• #19: "development, implementation, evaluation and review". This wording should be consistent with the Cabinet Directive on Streamlining Regulation (CDSR), so it may be helpful if you further define "development" as follows: "to identify and assess public policy issues; set objectives, expected results; select, design and assess regulatory responses; analyzing impacts and ensure benefits justify costs." After that comes implementation planning and compliance, measuring and reporting on performance, and finally evaluating and reviewing the regulation/policy alternative. As this is a cyclical process that involves consultation throughout, it should be fully explained in detail so stakeholders and CFIA personnel are each aware of their roles in this lifecycle approach.

3.3 Principles

  • usually principles come before the process, as outlined in 3.1

3.3.1 Planning and Evaluation

  • The planning and evaluation piece of the framework document would benefit from more detailed guidance. Under the heading of "Principle 3: Timing", the document advises to "organize consultation activities with appropriate timeframes and deadlines to allow participants reasonable time to prepare and provide their input". It would be beneficial for the document to include some guidance regarding how appropriate or reasonable timeframes are determined. Providing guidance in this area is important to ensuring that the CFIA is consistent in conducting consultations.
  • Timeliness in the public sector can be too slow. While CFIA does not have full control over these matters, responsiveness can be a key point to the competitiveness of the agricultural sector.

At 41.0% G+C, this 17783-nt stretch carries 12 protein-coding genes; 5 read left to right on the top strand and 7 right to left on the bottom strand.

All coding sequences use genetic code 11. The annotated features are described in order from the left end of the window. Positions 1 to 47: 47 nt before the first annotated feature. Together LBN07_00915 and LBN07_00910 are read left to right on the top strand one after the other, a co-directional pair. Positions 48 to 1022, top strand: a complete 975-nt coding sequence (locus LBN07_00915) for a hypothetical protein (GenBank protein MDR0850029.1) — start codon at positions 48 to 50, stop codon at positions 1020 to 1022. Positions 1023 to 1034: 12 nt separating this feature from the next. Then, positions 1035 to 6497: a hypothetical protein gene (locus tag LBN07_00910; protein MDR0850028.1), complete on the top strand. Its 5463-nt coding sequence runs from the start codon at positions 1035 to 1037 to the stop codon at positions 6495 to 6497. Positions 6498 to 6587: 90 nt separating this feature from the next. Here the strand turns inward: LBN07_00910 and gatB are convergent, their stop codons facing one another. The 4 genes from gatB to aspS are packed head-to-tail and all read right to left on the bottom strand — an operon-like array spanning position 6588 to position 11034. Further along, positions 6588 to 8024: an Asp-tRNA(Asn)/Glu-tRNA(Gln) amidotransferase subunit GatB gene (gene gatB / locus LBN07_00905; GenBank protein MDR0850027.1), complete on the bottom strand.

3.3.2 Mutual Respect

  • Stage 4 of the consultation process must involve a wider spectrum of stakeholders. Any consultation process should involve as many associations as possible.
  • Principle 4: inclusiveness: very good wording here that has to be reflected in 2.1 Policy statement and 2.2 Policy objectives -- for a consistent approach, as the intent here is to aim to build trust and credibility for the process, among all participants.

3.3.3 Consultation Culture

  • Some employees still function beyond the realm of accountability within CFIA. They are sheltered from influence to the extent that changing how they function or what they actually do is not possible. In the end, some of these employees are not about serving the greater good - they are about creating a self serving bureaucracy with less than ideal value to the industry.
  • Principle 9: Transparency: Change to "Share the results of the consultation with participants in a timely manner, appropriate to the degree of public involvement." Since there is a wide variety of consultation approaches the Agency has at its disposal, we shouldn't be boxed in to simply disseminating information. Often we'll want to continue the dialogue process with stakeholders in accordance with the CDSR cycle for continuous "consulting, coordinating and cooperating" on public policy issues and our obligation to respond to them at their appropriate level of involvement in the process.

How we are responding

The CFIA would like to thank everyone who contributed their time to the consultation process and shared their views.

All comments received were attentively reviewed and considered before the Consultation Policy and Framework was finalized. Specific wording and terminology decisions were made based on existing and recognized consultation, engagement and public participation material. This includes those produced by other government departments, as well as by internationally recognized associations such as the International Association for Public Participation (IAP2).

The final version of the Consultation Policy and Framework is now posted online. Any subsequent modifications to the policy and framework will require internal CFIA approvals.


1 Some respondent topics fall into more than one category, as a result the distribution percentage appears to exceed 100 percent.

2 Some respondent preferred methods fall into more than one category, as a result the distribution percentage appears to exceed 100 percent.